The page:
It soon became apparent that the newly-formed UNP Government under Senanayake did not command a Parliamentary majority as most parties in the opposition were anti-UNP. Senanayake, however, enticed a few independents and breakaways from the LPP. He also had six appointed MPs. But these were not enough. Had the FP supported the UNP, a majority could have been cobbled together.
The acid test was the Speaker’s election. The combined opposition candidate was T.B. Subasinghe. The UNP fielded Sir Albert Peiris. The opposition candidate with 93 votes defeated the Government candidate, who had 60 votes. This was the first time it happened. There was a repetition in the last Parliament when the opposition’s W.J.M. Lokubandara became Speaker.
The Speaker’s election was followed by the Throne Speech on 22 April. The Government was defeated again by 86 votes to 61 with eight abstentions. Senanayake advised the Governor-General to dissolve Parliament and call fresh elections in July. The lifespan of the UNP Government had been only 33 days.
In terms of the Constitution as well as Parliamentary convention, the Governor-General was bound to invite the person who commanded a majority in the House to form the next government. C.P. de Silva went to Queen’s House and informed Sir Oliver that he had the necessary majority as the FP was supporting him.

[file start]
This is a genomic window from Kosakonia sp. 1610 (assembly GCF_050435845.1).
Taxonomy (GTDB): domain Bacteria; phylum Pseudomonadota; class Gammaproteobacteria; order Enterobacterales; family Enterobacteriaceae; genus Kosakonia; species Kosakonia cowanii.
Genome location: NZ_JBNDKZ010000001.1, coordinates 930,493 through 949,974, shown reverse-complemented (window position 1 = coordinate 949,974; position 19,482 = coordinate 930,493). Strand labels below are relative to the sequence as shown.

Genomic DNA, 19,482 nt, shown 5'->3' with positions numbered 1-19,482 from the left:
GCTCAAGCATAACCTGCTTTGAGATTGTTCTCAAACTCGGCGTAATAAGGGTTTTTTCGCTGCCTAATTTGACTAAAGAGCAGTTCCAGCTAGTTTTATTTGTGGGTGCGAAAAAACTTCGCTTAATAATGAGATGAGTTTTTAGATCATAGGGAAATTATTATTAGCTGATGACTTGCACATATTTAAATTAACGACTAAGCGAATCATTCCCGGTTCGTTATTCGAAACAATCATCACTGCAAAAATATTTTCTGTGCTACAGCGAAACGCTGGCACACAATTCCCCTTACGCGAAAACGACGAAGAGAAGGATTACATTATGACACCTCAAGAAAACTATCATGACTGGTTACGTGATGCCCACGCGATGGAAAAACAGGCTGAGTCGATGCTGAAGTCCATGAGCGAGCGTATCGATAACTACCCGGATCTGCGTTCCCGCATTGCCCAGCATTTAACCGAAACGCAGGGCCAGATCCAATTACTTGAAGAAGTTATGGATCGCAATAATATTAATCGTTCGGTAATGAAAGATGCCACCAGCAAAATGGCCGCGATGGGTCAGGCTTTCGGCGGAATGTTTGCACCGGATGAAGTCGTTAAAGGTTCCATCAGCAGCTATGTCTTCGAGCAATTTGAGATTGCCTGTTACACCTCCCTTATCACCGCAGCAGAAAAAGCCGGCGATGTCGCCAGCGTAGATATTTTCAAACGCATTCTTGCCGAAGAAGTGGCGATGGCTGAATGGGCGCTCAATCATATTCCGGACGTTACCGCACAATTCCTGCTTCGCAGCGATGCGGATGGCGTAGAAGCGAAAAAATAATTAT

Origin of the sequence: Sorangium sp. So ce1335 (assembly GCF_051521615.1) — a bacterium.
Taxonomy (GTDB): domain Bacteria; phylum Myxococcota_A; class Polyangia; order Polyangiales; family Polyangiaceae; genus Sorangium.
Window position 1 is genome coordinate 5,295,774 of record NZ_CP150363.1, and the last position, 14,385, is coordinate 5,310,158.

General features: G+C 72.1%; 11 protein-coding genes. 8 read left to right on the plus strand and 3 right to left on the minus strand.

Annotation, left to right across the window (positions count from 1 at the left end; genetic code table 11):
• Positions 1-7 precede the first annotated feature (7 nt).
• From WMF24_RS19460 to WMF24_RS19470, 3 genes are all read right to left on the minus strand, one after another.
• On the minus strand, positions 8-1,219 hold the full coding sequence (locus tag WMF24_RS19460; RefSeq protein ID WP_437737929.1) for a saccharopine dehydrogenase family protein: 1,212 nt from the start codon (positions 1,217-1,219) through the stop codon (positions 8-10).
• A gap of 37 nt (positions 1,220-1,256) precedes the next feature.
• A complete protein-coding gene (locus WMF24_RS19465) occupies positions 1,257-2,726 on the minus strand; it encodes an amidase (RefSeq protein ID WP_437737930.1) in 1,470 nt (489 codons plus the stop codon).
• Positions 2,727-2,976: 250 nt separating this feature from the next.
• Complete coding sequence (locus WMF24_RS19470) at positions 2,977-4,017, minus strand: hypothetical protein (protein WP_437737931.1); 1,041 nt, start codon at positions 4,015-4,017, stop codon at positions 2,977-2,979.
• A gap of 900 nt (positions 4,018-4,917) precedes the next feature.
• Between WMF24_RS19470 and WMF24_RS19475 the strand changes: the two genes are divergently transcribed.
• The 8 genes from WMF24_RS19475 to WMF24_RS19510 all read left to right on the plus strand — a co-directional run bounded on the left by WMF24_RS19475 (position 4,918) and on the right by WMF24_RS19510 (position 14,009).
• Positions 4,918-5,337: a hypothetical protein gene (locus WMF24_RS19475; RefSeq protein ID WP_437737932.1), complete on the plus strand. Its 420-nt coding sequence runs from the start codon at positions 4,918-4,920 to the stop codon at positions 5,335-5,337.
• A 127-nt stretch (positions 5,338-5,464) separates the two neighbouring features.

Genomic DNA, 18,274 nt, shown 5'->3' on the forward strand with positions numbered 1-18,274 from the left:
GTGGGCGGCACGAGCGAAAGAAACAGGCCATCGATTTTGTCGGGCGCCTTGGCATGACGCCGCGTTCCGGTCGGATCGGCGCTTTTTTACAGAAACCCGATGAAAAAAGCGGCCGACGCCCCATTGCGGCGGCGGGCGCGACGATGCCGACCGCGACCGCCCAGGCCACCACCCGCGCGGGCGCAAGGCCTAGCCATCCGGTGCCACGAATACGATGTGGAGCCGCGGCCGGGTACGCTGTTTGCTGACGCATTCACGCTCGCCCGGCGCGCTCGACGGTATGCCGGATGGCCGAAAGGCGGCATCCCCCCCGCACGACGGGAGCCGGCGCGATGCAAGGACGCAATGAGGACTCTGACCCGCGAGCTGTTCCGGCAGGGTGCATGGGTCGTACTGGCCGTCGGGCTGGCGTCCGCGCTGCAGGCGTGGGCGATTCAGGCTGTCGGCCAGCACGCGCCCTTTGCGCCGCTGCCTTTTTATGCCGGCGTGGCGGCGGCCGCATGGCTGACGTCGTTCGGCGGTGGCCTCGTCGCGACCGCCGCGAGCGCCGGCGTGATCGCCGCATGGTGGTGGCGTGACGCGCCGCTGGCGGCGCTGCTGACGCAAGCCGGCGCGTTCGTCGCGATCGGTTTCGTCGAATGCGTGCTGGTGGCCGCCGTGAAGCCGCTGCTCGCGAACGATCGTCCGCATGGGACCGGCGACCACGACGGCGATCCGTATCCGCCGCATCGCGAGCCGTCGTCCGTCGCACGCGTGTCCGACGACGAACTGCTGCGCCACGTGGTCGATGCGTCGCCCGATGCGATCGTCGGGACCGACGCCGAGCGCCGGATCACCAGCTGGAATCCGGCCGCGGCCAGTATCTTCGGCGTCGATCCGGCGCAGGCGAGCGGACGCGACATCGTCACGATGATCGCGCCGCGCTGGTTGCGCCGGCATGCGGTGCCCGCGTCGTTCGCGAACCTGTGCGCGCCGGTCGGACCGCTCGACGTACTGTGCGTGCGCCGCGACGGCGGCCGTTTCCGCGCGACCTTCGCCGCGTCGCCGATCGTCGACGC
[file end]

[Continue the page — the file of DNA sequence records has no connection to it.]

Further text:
Sir Oliver Goonetilleke then summoned the FP to ascertain whether the party had indeed extended support to the SLFP. The FP leader SJV Chelvanayagam confirmed it. But Sir Oliver was not satisfied. He asked the FP whether the party would provide unconditional support to CP de Silva for a minimum of two years. Chelvanayagam replied that they would do so for even 5 years.Then Sir Oliver said he wanted to consult other opposition parties also and asked the FP to call on him again.
Sir Oliver does the ‘dirty’